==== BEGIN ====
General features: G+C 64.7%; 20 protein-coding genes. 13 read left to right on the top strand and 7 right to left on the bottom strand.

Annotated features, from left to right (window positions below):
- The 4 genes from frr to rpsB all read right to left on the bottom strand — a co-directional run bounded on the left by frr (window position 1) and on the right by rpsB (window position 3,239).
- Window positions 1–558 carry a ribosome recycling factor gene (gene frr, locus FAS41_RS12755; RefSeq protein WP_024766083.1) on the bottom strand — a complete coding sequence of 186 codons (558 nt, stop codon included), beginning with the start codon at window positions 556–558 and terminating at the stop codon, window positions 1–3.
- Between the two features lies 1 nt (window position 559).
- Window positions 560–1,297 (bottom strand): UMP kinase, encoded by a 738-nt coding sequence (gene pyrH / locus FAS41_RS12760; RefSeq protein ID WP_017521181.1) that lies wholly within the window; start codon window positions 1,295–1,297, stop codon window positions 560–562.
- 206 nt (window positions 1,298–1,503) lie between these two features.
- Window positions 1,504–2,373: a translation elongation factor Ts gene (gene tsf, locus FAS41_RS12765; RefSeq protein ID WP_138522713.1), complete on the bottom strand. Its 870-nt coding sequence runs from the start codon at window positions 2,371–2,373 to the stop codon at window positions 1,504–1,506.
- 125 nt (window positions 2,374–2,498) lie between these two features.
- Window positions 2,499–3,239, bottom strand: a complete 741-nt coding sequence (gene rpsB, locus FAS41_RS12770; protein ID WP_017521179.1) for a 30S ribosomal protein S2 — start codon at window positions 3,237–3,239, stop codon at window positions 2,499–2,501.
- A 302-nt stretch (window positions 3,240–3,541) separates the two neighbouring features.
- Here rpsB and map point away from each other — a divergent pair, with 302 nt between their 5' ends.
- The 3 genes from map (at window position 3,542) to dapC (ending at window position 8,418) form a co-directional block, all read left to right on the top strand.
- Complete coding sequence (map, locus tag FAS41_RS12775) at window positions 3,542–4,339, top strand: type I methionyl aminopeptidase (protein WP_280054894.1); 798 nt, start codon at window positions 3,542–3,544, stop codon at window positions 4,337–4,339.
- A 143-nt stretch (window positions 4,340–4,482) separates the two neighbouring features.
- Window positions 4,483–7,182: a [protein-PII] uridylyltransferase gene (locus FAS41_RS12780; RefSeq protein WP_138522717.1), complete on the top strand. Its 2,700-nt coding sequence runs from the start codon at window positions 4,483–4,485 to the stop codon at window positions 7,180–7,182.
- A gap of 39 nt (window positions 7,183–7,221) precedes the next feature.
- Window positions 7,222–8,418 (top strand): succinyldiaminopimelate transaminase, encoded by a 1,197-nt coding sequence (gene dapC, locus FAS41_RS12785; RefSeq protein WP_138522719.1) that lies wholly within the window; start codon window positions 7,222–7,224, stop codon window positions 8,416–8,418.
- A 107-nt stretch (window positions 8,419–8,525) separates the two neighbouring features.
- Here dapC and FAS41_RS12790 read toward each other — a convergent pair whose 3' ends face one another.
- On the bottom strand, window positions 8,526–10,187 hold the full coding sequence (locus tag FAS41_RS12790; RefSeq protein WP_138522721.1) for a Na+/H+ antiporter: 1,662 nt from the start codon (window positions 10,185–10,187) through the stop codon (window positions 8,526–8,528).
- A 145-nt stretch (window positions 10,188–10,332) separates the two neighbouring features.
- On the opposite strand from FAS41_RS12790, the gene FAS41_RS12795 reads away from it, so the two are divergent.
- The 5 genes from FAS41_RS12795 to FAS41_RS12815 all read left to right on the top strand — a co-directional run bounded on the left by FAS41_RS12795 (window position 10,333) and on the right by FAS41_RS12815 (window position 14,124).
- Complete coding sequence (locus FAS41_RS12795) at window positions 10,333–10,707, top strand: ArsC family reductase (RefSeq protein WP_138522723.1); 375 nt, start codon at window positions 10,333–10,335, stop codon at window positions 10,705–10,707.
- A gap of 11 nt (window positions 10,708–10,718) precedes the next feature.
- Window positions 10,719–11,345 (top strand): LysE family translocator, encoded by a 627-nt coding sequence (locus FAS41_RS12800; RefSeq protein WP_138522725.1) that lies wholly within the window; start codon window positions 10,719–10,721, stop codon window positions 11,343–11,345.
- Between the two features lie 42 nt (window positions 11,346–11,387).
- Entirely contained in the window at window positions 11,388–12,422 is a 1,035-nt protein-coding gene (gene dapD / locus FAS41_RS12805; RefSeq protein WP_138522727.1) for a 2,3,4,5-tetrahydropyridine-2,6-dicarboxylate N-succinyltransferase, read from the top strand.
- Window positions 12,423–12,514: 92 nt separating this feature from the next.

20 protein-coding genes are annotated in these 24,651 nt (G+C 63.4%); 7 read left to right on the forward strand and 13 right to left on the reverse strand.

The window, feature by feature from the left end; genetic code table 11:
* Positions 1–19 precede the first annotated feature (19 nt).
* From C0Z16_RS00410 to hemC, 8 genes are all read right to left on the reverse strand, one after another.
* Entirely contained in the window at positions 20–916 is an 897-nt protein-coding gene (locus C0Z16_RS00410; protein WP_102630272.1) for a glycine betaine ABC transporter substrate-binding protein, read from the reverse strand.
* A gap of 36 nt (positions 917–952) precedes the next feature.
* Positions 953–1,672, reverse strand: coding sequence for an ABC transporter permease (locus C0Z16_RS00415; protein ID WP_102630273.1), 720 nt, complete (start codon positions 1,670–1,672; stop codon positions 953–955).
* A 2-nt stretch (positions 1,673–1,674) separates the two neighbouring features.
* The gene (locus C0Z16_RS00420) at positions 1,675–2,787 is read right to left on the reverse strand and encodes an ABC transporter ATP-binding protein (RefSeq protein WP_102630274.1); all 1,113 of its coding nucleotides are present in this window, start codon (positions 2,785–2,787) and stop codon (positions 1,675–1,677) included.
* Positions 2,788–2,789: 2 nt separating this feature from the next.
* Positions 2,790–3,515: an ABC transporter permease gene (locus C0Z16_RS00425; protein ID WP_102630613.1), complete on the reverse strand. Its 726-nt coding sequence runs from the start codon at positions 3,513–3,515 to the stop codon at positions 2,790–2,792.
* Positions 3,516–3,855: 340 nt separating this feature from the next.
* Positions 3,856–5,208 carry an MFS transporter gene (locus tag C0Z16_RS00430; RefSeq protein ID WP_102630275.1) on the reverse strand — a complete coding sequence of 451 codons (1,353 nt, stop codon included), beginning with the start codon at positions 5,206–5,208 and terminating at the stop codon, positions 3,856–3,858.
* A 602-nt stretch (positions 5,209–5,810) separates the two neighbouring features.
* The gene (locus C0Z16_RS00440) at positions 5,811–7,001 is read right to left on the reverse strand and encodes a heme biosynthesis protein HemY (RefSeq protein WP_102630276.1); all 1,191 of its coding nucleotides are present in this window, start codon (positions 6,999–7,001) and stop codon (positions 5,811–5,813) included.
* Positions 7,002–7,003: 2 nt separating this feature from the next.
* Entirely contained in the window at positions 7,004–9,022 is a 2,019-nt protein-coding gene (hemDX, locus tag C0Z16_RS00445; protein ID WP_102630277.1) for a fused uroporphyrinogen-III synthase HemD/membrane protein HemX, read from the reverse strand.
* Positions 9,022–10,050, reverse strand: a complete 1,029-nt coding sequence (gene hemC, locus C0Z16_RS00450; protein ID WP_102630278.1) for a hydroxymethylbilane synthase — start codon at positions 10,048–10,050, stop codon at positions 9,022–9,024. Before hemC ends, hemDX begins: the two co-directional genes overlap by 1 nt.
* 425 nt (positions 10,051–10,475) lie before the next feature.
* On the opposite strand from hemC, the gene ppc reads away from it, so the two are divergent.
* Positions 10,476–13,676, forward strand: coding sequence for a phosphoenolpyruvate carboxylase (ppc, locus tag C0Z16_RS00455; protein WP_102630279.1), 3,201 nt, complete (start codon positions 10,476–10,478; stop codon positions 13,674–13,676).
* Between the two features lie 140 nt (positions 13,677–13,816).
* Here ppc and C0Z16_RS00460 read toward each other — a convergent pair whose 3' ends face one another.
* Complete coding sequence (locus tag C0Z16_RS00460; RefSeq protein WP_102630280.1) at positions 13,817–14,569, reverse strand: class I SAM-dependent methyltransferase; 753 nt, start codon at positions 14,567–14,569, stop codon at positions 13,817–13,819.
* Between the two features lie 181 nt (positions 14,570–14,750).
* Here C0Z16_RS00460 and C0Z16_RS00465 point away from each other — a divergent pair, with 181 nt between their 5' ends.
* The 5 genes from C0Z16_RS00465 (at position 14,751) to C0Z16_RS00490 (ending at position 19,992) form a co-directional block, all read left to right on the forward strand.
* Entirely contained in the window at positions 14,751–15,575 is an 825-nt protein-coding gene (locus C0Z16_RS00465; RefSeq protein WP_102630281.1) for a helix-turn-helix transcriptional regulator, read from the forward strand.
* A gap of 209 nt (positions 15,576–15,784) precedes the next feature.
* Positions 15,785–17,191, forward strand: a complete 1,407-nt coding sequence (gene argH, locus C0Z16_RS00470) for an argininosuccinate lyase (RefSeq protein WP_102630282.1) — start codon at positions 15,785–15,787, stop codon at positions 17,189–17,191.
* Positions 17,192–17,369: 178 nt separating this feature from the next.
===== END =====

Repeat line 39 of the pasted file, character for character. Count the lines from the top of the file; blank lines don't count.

* The gene (locus C0Z16_RS00420) at positions 1,675–2,787 is read right to left on the reverse strand and encodes an ABC transporter ATP-binding protein (RefSeq protein WP_102630274.1); all 1,113 of its coding nucleotides are present in this window, start codon (positions 2,785–2,787) and stop codon (positions 1,675–1,677) included.